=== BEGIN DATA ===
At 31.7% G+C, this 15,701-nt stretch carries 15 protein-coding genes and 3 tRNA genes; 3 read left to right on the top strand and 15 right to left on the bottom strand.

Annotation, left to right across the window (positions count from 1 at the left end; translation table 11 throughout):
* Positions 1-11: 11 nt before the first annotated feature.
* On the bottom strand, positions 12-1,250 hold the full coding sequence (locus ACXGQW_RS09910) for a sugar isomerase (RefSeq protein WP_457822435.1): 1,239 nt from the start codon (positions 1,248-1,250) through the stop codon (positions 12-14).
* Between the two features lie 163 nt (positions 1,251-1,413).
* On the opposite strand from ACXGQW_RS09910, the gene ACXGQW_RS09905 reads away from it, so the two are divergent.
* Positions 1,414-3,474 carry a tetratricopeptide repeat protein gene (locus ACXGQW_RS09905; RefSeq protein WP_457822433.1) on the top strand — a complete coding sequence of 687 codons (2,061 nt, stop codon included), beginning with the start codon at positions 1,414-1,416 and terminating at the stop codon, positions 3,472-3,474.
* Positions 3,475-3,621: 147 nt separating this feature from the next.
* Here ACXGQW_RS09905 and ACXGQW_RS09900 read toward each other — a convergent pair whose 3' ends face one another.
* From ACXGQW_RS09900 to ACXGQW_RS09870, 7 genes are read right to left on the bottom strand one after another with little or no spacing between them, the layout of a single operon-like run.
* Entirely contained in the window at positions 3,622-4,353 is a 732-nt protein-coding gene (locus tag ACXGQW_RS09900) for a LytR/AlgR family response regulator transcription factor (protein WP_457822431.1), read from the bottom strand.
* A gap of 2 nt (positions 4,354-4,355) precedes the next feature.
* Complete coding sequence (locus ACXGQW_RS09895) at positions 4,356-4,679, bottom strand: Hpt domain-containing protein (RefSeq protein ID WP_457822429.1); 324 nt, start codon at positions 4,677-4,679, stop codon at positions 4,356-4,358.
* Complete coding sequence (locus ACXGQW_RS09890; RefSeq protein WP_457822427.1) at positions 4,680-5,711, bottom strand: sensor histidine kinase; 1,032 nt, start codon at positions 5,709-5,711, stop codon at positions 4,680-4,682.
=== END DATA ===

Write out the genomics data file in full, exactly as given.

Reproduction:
At 31.7% G+C, this 15,701-nt stretch carries 15 protein-coding genes and 3 tRNA genes; 3 read left to right on the top strand and 15 right to left on the bottom strand.

Annotation, left to right across the window (positions count from 1 at the left end; translation table 11 throughout):
* Positions 1-11: 11 nt before the first annotated feature.
* On the bottom strand, positions 12-1,250 hold the full coding sequence (locus ACXGQW_RS09910) for a sugar isomerase (RefSeq protein WP_457822435.1): 1,239 nt from the start codon (positions 1,248-1,250) through the stop codon (positions 12-14).
* Between the two features lie 163 nt (positions 1,251-1,413).
* On the opposite strand from ACXGQW_RS09910, the gene ACXGQW_RS09905 reads away from it, so the two are divergent.
* Positions 1,414-3,474 carry a tetratricopeptide repeat protein gene (locus ACXGQW_RS09905; RefSeq protein WP_457822433.1) on the top strand — a complete coding sequence of 687 codons (2,061 nt, stop codon included), beginning with the start codon at positions 1,414-1,416 and terminating at the stop codon, positions 3,472-3,474.
* Positions 3,475-3,621: 147 nt separating this feature from the next.
* Here ACXGQW_RS09905 and ACXGQW_RS09900 read toward each other — a convergent pair whose 3' ends face one another.
* From ACXGQW_RS09900 to ACXGQW_RS09870, 7 genes are read right to left on the bottom strand one after another with little or no spacing between them, the layout of a single operon-like run.
* Entirely contained in the window at positions 3,622-4,353 is a 732-nt protein-coding gene (locus tag ACXGQW_RS09900) for a LytR/AlgR family response regulator transcription factor (protein WP_457822431.1), read from the bottom strand.
* A gap of 2 nt (positions 4,354-4,355) precedes the next feature.
* Complete coding sequence (locus ACXGQW_RS09895) at positions 4,356-4,679, bottom strand: Hpt domain-containing protein (RefSeq protein ID WP_457822429.1); 324 nt, start codon at positions 4,677-4,679, stop codon at positions 4,356-4,358.
* Complete coding sequence (locus ACXGQW_RS09890; RefSeq protein WP_457822427.1) at positions 4,680-5,711, bottom strand: sensor histidine kinase; 1,032 nt, start codon at positions 5,709-5,711, stop codon at positions 4,680-4,682.